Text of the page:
There are a number of ways to describe today: Fat Tuesday, Mardi Gras Day, Shrove Tuesday and, for those from southwest Kansas, International Pancake Day.
The latter comes from the annual event in which women race down the street flipping pancakes. It began more than 500 years ago in Olney, England, but in 1950, the race began between Olney women and those from Liberal, Kan. The fastest time wins.
So contestants battle one another without having to witness the other’s run. It’s not side-by-side competition like most races, but it’s still the same distance and the same parameters.
It’s a lot like rodeo, isn’t it? Though times in Jackson, Miss., aren’t counted against times in San Antonio or San Angelo, Texas, or any other rodeo going on this week, cowboys and cowgirls are competing against one another at different locales, trying to get the fastest times (or top scores in the roughstock events) at each stop along the way.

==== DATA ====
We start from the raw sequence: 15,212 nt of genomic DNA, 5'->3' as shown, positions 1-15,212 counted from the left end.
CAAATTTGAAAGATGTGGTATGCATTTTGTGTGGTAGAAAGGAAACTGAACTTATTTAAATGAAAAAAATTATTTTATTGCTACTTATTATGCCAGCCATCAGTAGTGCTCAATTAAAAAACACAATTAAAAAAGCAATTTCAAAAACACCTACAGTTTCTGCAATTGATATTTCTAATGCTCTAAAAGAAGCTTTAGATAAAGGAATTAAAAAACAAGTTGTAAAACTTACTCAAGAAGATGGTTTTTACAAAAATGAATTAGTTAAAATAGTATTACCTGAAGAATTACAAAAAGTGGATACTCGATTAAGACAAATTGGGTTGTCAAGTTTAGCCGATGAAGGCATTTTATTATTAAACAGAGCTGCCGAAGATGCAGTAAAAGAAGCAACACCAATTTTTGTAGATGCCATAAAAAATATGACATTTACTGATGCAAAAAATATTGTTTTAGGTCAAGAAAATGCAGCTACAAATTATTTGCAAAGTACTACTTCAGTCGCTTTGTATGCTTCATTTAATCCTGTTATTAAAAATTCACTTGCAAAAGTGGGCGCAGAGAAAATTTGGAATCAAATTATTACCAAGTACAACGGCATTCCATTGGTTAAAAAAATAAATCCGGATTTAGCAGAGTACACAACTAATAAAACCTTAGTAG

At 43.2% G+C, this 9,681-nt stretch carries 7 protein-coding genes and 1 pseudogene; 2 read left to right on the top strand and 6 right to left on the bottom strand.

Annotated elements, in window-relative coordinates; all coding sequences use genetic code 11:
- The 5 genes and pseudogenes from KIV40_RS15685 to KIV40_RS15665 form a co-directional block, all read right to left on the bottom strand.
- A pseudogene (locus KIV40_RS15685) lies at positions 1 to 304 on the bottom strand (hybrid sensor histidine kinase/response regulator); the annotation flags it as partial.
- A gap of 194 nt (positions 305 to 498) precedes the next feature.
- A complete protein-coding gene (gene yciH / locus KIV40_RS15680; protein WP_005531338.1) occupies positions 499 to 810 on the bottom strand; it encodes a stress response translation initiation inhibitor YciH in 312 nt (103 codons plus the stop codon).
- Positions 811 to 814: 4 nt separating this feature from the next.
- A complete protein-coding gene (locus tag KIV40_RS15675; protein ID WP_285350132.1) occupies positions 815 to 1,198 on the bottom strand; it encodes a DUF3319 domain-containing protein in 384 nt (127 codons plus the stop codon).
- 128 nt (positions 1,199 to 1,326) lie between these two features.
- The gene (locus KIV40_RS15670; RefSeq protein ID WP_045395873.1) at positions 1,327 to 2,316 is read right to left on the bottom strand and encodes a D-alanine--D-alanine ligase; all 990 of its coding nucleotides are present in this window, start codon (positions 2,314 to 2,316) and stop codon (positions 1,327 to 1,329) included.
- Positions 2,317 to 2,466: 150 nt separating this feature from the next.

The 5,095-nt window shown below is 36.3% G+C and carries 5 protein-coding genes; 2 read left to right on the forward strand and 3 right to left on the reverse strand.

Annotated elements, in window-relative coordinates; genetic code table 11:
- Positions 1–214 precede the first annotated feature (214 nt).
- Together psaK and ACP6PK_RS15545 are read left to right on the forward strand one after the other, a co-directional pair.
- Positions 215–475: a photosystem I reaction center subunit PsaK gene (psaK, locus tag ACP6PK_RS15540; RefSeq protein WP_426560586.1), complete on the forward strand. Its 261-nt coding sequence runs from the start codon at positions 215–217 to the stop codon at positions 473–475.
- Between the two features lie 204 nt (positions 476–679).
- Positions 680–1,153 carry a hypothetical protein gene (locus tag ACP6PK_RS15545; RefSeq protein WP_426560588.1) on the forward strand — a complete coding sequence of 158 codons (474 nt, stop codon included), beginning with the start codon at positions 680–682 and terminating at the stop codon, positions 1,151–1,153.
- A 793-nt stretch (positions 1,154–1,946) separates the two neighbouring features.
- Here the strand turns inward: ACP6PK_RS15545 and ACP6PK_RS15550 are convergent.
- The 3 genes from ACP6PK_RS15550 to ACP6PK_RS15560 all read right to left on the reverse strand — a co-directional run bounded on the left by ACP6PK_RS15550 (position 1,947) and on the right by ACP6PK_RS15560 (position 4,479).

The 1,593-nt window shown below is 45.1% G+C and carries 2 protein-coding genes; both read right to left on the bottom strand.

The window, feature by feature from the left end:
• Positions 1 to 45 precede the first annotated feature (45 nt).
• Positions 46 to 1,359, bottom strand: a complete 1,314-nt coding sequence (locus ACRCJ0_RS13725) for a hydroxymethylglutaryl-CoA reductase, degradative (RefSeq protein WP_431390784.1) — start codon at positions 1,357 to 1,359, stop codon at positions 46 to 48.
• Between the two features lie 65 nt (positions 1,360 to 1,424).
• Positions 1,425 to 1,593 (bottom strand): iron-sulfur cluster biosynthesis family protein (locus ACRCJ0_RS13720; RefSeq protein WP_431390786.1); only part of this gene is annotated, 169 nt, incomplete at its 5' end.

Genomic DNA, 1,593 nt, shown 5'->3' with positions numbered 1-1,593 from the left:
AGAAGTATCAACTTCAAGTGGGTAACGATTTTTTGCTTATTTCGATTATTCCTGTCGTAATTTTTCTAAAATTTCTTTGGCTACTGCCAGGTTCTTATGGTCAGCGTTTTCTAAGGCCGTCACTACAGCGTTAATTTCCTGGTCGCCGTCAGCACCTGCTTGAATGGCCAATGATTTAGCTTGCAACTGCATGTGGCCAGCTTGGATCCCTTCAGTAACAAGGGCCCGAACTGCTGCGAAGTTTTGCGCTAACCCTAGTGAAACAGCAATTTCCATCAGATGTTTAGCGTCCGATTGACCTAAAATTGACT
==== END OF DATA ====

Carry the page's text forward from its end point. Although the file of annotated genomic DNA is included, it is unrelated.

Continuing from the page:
This time of year features indoor events all across this country, with a pile of lucrative events in Texas and across the Southeast. We crowned champions in Fort Worth, Texas, this past weekend, with barrel racer Taylor Jacob earning the biggest payday with $14,796.
We will announce the winners in Jackson tomorrow night, and a week and a half later, San Antonio and San Angelo will pay out their top prizes to the best of the best.
This time of year doesn’t feature non-stop rodeo like we’ll see in a few months, but it is very important to a lot of people who make their livings in this sport. Ask Kaycee Feild, the two-time reigning world champion bareback rider who owns the last two titles at the Fort Worth Stock Show Rodeo.
That will provide Feild with a dose of comfort and flexibility as he moves forward, allowing him to relax a little more and allow his classic spur stroke to shine at every rodeo in which he competes. That’s a distinct advantage that hundreds of others would love to experience.